Redistricting fight to US Supreme Court; request by Wisconsin GOP
MADISON, Wis. - Wisconsin Republicans on Monday, March 7 asked the U.S. Supreme Court to block a state ruling that would enact legislative maps submitted by Democratic Gov. Tony Evers, saying allowing it to stand would put in place "racial gerrymandering."
Republicans asked the nation's highest court to put on hold the Wisconsin Supreme Court ruling from last week and take an expedited appeal of the case. The court does not have to take the case. If it declines to hear it, then the state Supreme Court ruling would stand.
In a 4-3 ruling on Thursday, the Wisconsin Supreme Court chose Evers' maps over ones submitted by Republicans and other interest groups.
The decision was a marginal victory for Democrats because the new maps were more favorable to Democrats, but they are still projected to result in districts that would keep Republicans in the majority. That's because the state Supreme Court said it would only consider new district boundaries that adhered closely to the ones already in place that were drawn by Republicans in 2011.
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The current districts have helped Republicans increase their majorities in the Legislature and Congress over the past decade. Democrats had wanted to draw new maps from scratch, but the state Supreme Court didn't allow it. Democrats also have a pending federal lawsuit they could revive.
"Overall, it's a step forward," Evers said of the maps he submitted that the court adopted when asked about it following a bill signing Monday. "Overall, it's not where we need to be."
Republicans on Friday asked the Wisconsin Supreme Court to put its ruling adopting the Evers legislative maps on hold pending the appeal to the U.S. Supreme Court. The state Supreme Court has not yet acted on that request.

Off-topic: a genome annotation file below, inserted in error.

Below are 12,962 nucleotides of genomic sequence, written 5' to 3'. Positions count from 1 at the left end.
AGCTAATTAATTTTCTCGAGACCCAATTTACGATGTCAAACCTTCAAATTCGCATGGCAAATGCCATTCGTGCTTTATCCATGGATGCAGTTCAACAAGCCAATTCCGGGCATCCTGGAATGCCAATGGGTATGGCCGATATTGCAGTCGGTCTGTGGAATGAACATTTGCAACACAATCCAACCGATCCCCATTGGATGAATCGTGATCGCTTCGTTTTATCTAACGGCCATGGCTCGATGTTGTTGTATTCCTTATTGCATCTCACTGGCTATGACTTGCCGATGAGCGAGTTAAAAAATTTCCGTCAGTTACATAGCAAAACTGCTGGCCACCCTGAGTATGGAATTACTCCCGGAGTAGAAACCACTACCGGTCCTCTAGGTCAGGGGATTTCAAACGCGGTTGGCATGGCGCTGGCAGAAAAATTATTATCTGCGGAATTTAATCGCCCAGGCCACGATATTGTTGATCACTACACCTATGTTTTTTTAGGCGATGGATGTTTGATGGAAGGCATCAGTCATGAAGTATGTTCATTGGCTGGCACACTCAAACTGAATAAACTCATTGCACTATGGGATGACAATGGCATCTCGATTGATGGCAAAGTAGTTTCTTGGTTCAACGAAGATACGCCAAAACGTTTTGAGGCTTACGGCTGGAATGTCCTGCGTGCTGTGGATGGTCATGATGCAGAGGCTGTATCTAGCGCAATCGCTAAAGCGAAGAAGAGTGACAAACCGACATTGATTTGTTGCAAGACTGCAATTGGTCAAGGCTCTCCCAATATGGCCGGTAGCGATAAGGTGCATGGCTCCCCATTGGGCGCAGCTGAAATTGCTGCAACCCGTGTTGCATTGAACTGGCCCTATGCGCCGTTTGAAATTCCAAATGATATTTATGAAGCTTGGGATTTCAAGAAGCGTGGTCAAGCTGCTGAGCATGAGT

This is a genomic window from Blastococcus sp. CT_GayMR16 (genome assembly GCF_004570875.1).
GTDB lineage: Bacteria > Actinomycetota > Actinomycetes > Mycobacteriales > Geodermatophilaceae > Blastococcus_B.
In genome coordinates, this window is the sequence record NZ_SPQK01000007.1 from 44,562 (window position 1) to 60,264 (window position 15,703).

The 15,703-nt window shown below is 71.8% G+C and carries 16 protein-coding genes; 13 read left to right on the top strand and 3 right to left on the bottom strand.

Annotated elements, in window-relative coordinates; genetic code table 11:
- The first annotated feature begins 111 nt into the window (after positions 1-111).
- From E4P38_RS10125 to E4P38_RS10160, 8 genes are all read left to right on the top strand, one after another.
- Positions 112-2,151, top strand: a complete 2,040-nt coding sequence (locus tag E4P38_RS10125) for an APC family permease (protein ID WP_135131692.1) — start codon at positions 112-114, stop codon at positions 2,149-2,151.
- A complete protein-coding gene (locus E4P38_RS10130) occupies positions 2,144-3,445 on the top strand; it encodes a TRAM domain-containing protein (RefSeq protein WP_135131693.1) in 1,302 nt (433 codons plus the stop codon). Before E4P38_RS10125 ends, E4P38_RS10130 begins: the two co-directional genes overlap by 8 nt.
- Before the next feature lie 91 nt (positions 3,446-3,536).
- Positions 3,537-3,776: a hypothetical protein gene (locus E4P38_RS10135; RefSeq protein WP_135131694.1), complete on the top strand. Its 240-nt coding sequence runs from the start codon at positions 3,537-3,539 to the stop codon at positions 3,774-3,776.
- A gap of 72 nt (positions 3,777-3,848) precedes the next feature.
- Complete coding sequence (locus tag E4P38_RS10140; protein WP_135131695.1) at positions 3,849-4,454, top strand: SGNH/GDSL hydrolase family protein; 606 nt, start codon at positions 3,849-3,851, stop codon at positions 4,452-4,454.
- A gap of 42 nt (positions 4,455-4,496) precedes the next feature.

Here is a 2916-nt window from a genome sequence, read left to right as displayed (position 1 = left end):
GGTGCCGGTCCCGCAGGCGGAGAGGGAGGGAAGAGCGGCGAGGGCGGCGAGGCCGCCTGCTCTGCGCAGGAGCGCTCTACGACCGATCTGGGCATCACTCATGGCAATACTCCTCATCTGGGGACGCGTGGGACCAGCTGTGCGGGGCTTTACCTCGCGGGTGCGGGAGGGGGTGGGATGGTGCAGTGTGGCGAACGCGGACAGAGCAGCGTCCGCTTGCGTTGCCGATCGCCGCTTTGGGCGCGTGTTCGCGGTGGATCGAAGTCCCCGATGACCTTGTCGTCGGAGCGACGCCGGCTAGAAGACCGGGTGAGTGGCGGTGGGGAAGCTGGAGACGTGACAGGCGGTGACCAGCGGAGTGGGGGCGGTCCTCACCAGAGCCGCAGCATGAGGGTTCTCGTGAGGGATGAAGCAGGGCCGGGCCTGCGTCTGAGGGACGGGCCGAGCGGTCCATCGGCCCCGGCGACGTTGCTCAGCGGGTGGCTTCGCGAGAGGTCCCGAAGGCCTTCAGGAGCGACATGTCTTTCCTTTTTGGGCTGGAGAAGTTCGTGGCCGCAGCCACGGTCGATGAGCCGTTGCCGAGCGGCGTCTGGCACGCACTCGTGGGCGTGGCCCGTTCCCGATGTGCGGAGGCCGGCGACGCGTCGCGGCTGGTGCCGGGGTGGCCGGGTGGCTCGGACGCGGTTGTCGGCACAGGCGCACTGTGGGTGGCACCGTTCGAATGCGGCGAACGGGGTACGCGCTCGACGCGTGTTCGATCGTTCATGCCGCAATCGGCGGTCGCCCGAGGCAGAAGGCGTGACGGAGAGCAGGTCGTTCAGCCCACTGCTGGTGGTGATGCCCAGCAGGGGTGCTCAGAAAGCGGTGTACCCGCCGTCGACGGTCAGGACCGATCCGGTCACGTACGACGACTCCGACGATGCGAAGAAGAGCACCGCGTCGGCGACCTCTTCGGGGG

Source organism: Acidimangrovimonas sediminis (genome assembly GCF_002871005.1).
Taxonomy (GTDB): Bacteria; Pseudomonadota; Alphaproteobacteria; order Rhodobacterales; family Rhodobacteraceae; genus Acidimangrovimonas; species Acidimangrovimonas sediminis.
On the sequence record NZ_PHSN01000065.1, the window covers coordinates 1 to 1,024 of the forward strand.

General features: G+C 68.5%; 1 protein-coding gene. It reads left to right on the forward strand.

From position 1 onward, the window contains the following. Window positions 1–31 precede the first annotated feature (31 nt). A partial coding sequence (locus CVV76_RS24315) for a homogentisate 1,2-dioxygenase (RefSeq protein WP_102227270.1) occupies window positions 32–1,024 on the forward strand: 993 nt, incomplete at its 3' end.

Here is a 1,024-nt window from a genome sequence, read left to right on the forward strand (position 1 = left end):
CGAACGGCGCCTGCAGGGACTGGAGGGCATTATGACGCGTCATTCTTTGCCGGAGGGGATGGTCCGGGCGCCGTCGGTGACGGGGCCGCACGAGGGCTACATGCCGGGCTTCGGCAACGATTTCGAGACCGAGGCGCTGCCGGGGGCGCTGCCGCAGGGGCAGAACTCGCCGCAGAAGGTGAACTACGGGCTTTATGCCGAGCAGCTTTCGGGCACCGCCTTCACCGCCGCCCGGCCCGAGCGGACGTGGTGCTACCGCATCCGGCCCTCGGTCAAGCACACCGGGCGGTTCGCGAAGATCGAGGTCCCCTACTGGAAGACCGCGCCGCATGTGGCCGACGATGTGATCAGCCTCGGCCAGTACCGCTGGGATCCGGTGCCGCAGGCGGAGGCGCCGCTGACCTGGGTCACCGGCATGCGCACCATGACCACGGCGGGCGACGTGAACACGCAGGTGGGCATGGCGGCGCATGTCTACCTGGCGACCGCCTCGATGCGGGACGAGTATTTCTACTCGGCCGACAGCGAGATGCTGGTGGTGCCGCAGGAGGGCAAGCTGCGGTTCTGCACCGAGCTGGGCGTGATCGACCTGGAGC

Republicans, in their filing with the U.S. Supreme Court, argued that Evers' map moves too many people in Milwaukee to create more districts with a majority of Black and Hispanic voters in violation of the Constitution and federal Voting Rights Act. There are currently six Assembly districts with a Black majority, but that would grow to seven under the adopted Evers map.
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"Wisconsin is now home to the 21st-century racial gerrymander," attorneys for Republicans said in their filing with the U.S. Supreme Court. "The redraw is nothing short of a court-ordered maximization of majority-Black districts."
Justice Brian Hagedorn, writing for the court's majority last week, said it adopted Evers maps because they made the least changes of all the proposals.
"It is not a close call," Hagedorn wrote.
The Legislature redraws Wisconsin’s congressional and legislative district maps every 10 years to reflect population changes. The process, known as redistricting, can solidify the partisan majority in the Legislature for a decade. With the stakes so high, Evers and Republican lawmakers couldn’t agree on a plan, leading to both sides asking the state Supreme Court to choose between each side’s maps.
The new maps will be used for races this fall, starting with the Aug. 9 primary. Elections officials have pushed for quick resolution of the legal fight so the district boundaries are known before candidates take out nomination papers next month.
Republicans asked that the current districts remain in place while the court battle plays out.